Young Goodman Brown

Young Goodman Brown

Length: 1165 words (3.3 double-spaced pages)

Rating: Excellent

Open Document

Essay Preview

More ↓
Nathaniel Hawthorne’s unusual story, Young Goodman Brown, is a tale that can be analyzed through many different perspectives. The author uses mystery and bizarre scenarios that create gaps in the plot, leaving the reader asking questions about what the intent of Hawthorne’s style is. To answer these questions, many readers approach the story with a type of critical analysis, such as authorial intention, historical and biographical criticism, mythological and archetypal criticism, or reader response criticism. All may apply to this particular story, depending on the reader.
     Authorial intent criticism is based on the idea that whatever meaning
coming from the passage is none other than what the author intended it to be. This type of approach may be beneficial or may cause more confusion to some readers. If you were to know what the author intended a certain complicated passage to mean, it would be much easier to grasp the meaning of the entire text. There is one problem related to this approach,
however. If the author is not present or has no notes explaining the intention
of a passage, it is impossible to have questions answered. This is the problem that I ran into while reading Hawthorne’s Young Goodman Brown.
     The plot to Hawthorne’s story is filled with mystery, leaving the
reader questioning certain scenes and acts. For example, the biggest question that I had for Hawthorne was did he intend for Young Goodman Brown’s experience in the forest gathering to be a dream or a hallucination, or was it real? Some students question whether or not the dark traveler who was waiting for Brown was the Devil or was an alter ego for Brown himself. Unfortunately, these are both intent questions that cannot be answered.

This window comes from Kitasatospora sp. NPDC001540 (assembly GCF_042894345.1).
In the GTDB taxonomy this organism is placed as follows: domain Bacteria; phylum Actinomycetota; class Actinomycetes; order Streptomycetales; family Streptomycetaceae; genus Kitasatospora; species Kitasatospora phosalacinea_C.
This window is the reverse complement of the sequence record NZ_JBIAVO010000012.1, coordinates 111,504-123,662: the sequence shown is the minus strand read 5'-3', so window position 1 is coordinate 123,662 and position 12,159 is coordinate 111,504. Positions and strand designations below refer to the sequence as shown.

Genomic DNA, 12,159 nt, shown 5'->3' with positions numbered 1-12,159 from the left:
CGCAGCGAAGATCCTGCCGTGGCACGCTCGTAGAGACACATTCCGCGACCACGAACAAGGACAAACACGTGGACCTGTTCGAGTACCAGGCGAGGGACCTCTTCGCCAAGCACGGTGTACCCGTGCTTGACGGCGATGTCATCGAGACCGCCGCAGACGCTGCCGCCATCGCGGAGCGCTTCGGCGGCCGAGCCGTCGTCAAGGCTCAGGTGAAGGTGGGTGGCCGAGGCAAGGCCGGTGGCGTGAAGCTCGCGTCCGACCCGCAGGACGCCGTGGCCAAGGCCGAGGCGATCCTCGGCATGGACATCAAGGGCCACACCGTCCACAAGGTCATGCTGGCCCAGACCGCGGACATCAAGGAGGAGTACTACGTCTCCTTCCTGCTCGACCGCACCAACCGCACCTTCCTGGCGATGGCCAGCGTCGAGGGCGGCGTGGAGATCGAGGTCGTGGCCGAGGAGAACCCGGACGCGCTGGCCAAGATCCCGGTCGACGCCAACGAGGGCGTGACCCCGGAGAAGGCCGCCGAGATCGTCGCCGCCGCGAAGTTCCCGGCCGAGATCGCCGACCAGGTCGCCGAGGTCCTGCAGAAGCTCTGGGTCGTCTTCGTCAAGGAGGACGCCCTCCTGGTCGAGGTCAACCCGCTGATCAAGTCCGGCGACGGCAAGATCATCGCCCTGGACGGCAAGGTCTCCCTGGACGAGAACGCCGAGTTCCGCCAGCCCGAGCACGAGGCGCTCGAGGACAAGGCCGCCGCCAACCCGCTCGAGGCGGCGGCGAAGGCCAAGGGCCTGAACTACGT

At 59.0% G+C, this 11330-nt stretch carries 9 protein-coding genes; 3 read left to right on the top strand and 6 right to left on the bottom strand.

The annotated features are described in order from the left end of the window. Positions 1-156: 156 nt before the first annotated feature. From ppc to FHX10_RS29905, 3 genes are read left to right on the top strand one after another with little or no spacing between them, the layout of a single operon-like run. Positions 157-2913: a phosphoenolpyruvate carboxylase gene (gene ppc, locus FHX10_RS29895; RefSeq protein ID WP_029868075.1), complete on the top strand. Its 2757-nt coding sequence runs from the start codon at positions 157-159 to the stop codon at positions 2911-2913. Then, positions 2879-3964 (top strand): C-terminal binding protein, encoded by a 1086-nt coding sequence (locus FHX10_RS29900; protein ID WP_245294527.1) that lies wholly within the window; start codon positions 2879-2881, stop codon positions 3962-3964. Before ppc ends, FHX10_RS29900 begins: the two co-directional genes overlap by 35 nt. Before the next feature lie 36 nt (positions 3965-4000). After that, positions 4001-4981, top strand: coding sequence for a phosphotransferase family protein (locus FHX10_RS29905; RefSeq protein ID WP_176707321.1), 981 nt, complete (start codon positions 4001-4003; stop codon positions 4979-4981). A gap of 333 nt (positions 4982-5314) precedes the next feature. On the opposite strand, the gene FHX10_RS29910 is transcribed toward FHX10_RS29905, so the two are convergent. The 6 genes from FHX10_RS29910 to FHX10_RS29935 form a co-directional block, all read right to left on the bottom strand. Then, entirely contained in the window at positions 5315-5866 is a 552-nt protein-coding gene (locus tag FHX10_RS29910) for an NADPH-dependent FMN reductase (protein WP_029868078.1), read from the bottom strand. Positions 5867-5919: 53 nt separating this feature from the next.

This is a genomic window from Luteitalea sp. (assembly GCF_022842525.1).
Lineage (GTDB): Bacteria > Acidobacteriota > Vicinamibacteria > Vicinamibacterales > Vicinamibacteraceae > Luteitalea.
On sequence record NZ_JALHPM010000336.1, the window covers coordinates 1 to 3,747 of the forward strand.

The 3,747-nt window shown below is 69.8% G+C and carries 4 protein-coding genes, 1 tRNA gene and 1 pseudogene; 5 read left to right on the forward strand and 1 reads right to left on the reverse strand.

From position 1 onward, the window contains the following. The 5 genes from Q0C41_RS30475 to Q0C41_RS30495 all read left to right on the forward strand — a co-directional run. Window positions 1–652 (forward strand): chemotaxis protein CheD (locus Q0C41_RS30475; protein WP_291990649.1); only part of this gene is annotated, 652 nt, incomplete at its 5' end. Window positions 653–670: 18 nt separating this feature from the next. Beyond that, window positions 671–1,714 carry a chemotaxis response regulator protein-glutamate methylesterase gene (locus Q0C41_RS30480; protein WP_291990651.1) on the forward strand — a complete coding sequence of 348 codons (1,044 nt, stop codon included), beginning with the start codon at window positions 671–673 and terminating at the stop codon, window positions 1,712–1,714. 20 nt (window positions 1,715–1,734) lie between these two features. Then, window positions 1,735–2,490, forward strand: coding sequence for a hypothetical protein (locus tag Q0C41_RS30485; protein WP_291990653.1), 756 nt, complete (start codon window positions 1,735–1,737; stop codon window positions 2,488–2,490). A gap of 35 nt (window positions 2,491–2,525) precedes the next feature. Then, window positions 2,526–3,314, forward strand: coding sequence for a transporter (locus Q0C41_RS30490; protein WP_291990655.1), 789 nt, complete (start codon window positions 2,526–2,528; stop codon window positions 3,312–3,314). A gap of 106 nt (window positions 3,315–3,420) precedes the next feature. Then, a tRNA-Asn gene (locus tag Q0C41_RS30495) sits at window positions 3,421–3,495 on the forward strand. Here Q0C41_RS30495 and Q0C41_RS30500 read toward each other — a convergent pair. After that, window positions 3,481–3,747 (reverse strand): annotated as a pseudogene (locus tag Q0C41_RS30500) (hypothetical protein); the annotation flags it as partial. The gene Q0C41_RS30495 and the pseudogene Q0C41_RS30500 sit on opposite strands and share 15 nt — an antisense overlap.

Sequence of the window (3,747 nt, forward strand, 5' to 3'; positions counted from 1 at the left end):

Almost opposite in character is reader response criticism. This is an approach where the reader’s interpretation of the text is how it is supposed to be seen. How the reader responds to actions, conflicts, circumstances, and other gaps left within the story is what makes the plot form. With every different reader, and every different reading, a new plot is formed, and none of these readings are any more correct than the other. It is the methodology and transaction between the reader and the text interpretation that counts, and has nothing to do with the intent of the author. With my questions unanswered about Hawthorne’s intent, I was forced to use reader response and provide my own interpretation.

How to Cite this Page

MLA Citation:
"Young Goodman Brown." 123HelpMe.com. 09 Dec 2019
    <https://www.123helpme.com/view.asp?id=97576>.

Need Writing Help?

Get feedback on grammar, clarity, concision and logic instantly.

Check your paper »

Analysis Of The Poem ' Young Goodman Brown ' Essay

- The theme of rebirth is a widely-varying one. It can be a sad, dark rebirth or a beautiful and bright one. Whichever path it takes, this theme follows along a general guideline. It first shows how someone or something is in the beginning, an event that occurs, and how this event changes them. They are reborn into someone or something new. The short stories “Young Goodman Brown,” “Cathedral,” and “The Handsomest Drowned Man in the World” all share the theme of rebirth. While “Young Goodman Brown” is a dark rebirth, “Cathedral” and “The Handsomest Drowned Man in the World” have beautiful, bright rebirths....   [tags: Young Goodman Brown, Goodman]

Research Papers
2049 words (5.9 pages)

Essay about The Allegory of Young Goodman Brown

- The Allegory of Young Goodman Brown      Nathaniel Hawthorne’s “Young Goodman Brown” is an allegory, though an allegory with deficiencies, with tensions existing between the reader and the story.   Peter Conn in “Finding a Voice in an New Nation” explains Hawthorne’s style of allegorizing and how it creates unwanted tensions for the reader:   He once planned to call a group of his stories “Allegories of the Heart,” and in that unused title he summed up much of his method and his subject....   [tags: Young Goodman Brown YGB]

Research Papers
2230 words (6.4 pages)

The Allegorical Young Goodman Brown Essay

- The Allegorical Young Goodman Brown The story about Young Goodman Brown centers around the allegory of a man pitted against his past and his desires to reach beyond that which his benighted heaven would put before him. The allegory is Christian due to the references in Young Goodman Brown to the devil and Satan; it only seems logical that the crux of the story is based upon the religious imagery of Hawthorne's New England in the times of Salem and active religious strife. The beginning of the story mentions the goodman's wife, Faith....   [tags: Young Goodman Brown YGB]